Question and Answer Session: Michelle Anthony, Doug Fields, and Jim Burns

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For this session at the Gathering, Michelle Anthony interviews Jim Burns and Doug Fields about the family and ministry.  Here’s some of the questions and answers.

Michelle: What can you say about this generation?  What is going wrong?

Jim: I think divorce is a major issue.  Here in California, the divorce rate is 72%!  However, if we bring the rate down by only 1% that’s millions of kids who now have a dad and mom in the home.    What we are now doing is more premarital things.  We are trying to prepare couples for the ups and downs they will encounter.

Michelle: What is going right?

Jim: I think it’s things like this (The Gathering).   Worshiping God in a genuine way.  And I think kids understand that living a life for Christ involves service.  When you serve, you get a whole lot more invested.

Michelle: We’ve got some people that are in the 5-10 year range of marriage in this audience and now things are getting shaky. Maybe because of ministry and trying to find balance.  Advice?

Doug: Because ministry never stops, we want to prove ourselves and we don’t establish boundaries.  We don’t take a day off.  We don’t have nonnegotiable date nights.  Or when we do go out, we talk about the church.   The thing you have to remember is the church is not dependent on you.  If you left today, they would not cancel service.  They would find another leader.    When you marry the ministry instead of your spouse, you’ve set yourself up for failure.   Too often, we give our best energy to the church and we give our marriage and our children our emotional table scraps.

Jim: Having a core group of friends that will really ask the hard questions are crucial.   Someone who is going to ask those questions like “Did you do anything inappropriate this week?  Even in your mind?”  Stuff like that is going to keep things in check.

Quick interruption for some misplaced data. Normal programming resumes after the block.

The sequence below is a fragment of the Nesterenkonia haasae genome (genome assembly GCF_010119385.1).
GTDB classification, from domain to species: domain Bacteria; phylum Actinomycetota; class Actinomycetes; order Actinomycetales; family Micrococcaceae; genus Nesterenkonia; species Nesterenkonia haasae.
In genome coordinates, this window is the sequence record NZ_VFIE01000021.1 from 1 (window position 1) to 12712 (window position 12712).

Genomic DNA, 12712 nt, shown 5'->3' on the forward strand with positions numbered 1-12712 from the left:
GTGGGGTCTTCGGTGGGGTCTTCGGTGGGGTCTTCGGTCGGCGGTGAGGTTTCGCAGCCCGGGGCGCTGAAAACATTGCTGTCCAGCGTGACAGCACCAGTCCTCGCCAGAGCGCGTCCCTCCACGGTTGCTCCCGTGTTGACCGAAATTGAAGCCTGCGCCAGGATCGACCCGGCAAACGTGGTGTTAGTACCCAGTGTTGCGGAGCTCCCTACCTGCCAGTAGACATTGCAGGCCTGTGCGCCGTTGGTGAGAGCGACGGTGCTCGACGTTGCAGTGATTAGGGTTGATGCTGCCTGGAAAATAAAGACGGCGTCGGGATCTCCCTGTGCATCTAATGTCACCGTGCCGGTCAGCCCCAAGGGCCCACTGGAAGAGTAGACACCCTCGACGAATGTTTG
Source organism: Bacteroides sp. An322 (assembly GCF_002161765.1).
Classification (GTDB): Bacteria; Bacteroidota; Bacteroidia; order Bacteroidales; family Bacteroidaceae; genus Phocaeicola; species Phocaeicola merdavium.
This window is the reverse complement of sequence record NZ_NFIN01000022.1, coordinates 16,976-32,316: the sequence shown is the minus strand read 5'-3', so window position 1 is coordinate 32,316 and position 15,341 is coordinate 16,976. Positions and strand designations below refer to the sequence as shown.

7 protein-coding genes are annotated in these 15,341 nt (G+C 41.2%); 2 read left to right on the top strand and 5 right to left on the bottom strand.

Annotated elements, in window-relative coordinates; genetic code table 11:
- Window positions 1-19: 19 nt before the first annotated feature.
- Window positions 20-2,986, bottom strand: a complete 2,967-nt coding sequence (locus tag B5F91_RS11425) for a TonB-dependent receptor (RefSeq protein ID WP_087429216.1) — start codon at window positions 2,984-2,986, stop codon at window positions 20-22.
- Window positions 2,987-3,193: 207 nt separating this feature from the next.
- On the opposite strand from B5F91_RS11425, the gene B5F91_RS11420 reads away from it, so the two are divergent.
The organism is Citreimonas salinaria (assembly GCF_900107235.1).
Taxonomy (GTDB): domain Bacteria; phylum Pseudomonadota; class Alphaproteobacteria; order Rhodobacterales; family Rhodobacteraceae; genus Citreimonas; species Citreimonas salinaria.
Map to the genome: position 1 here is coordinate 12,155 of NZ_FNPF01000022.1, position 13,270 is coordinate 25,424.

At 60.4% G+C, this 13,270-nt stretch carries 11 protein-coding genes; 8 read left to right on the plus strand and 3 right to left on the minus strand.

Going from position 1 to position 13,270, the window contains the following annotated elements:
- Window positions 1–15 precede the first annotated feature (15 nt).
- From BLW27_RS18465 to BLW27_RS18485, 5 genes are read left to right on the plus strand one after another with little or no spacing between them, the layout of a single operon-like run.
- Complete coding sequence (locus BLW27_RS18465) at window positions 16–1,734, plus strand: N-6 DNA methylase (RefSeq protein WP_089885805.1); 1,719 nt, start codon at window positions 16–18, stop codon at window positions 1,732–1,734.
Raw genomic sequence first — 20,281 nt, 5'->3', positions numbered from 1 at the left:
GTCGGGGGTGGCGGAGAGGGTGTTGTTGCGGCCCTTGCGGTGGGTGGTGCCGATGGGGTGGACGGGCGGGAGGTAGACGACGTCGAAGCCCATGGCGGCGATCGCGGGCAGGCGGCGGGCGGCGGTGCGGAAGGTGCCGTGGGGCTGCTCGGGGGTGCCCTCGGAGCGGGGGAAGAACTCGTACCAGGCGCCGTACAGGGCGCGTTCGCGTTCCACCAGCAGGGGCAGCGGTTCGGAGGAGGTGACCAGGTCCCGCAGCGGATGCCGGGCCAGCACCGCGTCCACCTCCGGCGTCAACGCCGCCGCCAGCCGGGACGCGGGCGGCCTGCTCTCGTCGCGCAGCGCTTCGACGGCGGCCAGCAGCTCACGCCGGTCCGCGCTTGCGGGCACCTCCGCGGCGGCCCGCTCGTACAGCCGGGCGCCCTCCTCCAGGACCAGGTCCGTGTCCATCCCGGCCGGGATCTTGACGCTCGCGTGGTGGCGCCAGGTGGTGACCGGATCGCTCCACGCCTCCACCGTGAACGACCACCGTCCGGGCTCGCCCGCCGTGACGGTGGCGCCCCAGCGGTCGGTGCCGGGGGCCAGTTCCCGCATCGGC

Questions from the Audience

Question: What do we do when families don’t feel like they can measure up to our definition of success?  We’re telling families to be these spiritual leaders and it seems like they are giving up before they even begin.

Jim: First, you need to be faithful.  Not everyone is going to engage at first.  That’s okay.  You put on a quality program or give out quality resources to those who are asking and they will tell their friends.  And second, we need to be transparent.   Let them know you don’t have it all together either.  Everyone is on the journey together.

Question:  Going back to the ministry and family balance — I am paid to be a full time minister and so I want to do my best on the job.  And I want to give quality time to my family too.  How?

Jim: We’re not saying you can’t be a great minister.  We’re saying if what you’re doing in the ministry is tearing your family apart, you’ll know it. Your family will start to tell you.

Doug: I think the tension for all of us… what is valued at church is not valued at home.  Church is go go go! At home, it’s presence. Did you know that the #1 reason for anger or hostility in kids in the PERCEIVED nonavailability of mom and dad.   Put your hours in.  But put some boundaries up too.

 

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